László Görög (September 30, 1903 –July 24, 1997 ) was a Hungarian-born American screenwriter.
László Görög was born in Austria-Hungary. His mother's maiden name was Preisz.He emigrated to the United States in 1939. In 1942, he first worked in Hollywood as a screenwriter on an episode of Julien Duvivier's star-studded anthology film Tales of Manhattan . Before 1946, he had occasional jobs on feature films with various production companies. In 1945, he co-wrote The Affairs of Susan , for which he was nominated for an Academy Award for Best Story. From 1953 he worked frequently as a screenwriter, now mainly for the American television. In 1963 he retired from show business. He was married to his wife Helen until his death at the age of 93 years in Los Angeles.
Görög's stepgrandson is American comedian Adam Carolla.
Peter Lorre was a Hungarian-American actor. Lorre began his stage career in Vienna before moving to Germany where he worked first on the stage, then in film in Berlin in the late 1920s and early 1930s. Lorre caused an international sensation in the German film M (1931), directed by Fritz Lang, in which he portrayed a serial killer who preys on little girls.
László Moholy-Nagy was a Hungarian painter and photographer as well as a professor in the Bauhaus school. He was highly influenced by constructivism and a strong advocate of the integration of technology and industry into the arts. The art critic Peter Schjeldahl called him "relentlessly experimental" because of his pioneering work in painting, drawing, photography, collage, sculpture, film, theater, and writing.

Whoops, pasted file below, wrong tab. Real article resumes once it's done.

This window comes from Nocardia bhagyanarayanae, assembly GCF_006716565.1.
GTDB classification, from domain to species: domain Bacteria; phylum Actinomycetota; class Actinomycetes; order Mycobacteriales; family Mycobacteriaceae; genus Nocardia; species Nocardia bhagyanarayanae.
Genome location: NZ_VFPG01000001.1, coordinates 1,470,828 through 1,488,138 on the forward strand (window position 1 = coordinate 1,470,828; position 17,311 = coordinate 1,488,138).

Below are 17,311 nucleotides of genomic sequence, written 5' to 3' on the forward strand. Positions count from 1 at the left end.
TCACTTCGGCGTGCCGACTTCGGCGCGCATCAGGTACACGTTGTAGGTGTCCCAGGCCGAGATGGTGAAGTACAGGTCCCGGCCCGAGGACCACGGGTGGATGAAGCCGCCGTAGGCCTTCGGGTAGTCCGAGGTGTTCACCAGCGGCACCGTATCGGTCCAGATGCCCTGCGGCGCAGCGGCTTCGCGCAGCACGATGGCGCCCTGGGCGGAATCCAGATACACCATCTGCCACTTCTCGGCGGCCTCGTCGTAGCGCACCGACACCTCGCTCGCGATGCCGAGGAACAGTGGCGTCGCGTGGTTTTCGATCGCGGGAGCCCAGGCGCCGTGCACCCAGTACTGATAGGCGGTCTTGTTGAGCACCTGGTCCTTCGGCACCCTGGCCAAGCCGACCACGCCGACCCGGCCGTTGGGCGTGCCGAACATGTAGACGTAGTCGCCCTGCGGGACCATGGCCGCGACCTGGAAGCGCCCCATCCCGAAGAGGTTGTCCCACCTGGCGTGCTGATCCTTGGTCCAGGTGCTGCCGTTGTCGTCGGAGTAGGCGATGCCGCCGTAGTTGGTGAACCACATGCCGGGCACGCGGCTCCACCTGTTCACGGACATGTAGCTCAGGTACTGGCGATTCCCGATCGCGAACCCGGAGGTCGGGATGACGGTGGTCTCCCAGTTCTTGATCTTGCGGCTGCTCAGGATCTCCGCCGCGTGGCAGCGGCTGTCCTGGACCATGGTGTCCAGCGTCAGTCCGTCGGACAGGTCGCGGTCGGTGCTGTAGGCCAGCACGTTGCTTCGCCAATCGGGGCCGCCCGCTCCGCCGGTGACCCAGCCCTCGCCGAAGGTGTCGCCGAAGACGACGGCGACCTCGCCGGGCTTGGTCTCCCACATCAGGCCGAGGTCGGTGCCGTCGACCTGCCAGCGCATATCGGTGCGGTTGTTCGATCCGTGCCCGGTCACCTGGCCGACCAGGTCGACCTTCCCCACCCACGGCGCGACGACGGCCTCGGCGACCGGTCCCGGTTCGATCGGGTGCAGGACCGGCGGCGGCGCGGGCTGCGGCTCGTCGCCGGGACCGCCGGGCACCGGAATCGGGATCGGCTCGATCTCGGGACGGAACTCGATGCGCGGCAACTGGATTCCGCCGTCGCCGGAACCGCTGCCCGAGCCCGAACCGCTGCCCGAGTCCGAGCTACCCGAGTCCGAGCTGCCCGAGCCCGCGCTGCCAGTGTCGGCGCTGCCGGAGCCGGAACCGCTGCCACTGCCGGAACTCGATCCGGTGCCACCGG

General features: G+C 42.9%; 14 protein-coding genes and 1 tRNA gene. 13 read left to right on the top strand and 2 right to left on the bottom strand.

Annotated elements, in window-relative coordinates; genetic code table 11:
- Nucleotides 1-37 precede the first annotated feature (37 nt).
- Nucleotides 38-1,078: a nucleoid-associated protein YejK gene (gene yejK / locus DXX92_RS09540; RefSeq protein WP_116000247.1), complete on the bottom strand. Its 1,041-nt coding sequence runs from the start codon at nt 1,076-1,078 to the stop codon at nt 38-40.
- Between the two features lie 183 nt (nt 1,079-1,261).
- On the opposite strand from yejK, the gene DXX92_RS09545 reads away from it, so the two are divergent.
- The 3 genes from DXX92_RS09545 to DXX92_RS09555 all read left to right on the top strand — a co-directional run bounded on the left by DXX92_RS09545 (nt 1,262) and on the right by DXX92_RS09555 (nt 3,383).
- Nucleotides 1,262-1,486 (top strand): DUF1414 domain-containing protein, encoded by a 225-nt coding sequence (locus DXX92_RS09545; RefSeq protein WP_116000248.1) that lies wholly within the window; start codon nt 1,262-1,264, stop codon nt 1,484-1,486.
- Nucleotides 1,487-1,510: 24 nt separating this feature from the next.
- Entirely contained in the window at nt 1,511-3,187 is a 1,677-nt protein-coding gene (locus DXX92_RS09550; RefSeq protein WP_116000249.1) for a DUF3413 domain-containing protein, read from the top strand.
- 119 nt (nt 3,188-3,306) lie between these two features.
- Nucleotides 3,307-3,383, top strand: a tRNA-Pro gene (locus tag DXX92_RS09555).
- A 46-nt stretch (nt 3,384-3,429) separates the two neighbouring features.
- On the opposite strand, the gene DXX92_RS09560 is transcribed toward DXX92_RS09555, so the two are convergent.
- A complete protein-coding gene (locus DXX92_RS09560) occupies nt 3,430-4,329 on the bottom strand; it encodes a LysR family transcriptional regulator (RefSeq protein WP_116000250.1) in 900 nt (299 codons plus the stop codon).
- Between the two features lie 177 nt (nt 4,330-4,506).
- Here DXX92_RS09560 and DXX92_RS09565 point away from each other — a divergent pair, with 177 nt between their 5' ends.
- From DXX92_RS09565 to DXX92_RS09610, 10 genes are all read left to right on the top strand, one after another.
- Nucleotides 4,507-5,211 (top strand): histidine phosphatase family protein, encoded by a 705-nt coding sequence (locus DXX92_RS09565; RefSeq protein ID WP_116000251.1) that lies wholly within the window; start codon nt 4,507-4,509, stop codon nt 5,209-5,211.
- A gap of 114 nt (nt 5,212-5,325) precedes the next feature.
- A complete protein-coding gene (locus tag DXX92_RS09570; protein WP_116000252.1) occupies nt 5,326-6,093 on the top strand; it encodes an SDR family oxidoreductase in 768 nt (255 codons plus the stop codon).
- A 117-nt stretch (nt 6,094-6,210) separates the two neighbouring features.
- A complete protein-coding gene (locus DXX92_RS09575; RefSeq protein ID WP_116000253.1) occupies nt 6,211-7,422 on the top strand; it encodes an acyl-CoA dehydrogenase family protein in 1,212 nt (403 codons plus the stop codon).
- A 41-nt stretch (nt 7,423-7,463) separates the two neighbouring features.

Frank Tashlin, also known as Tish Tash and Frank Tash, was an American animator, cartoonist, children's writer, illustrator, screenwriter, and film director. He was best known for his work on the Looney Tunes and Merrie Melodies series of animated shorts for Warner Bros., as well as his work as a director of live-action comedy movies.
László Rajk was a Hungarian Communist politician, who served as Minister of Interior and Minister of Foreign Affairs. He was an important organizer of the Hungarian Communists' power, but he eventually fell victim to Mátyás Rákosi's show trials.
László Benedek was a Hungarian-born film director and cinematographer, most notable for directing The Wild One (1953).
Sally Benson was an American author of short stories and screenwriter. She is best known for her humorous tales of modern youth collected in Junior Miss and her semi-autobiographical stories collected in Meet Me in St. Louis.
Gyula Illyés was a Hungarian poet and novelist. He was one of the so-called népi writers, named so because they aimed to show – propelled by strong sociological interest and left-wing convictions – the disadvantageous conditions of their native land.
Robert Riskin was an American Academy Award-winning screenwriter and playwright, best known for his collaborations with director-producer Frank Capra.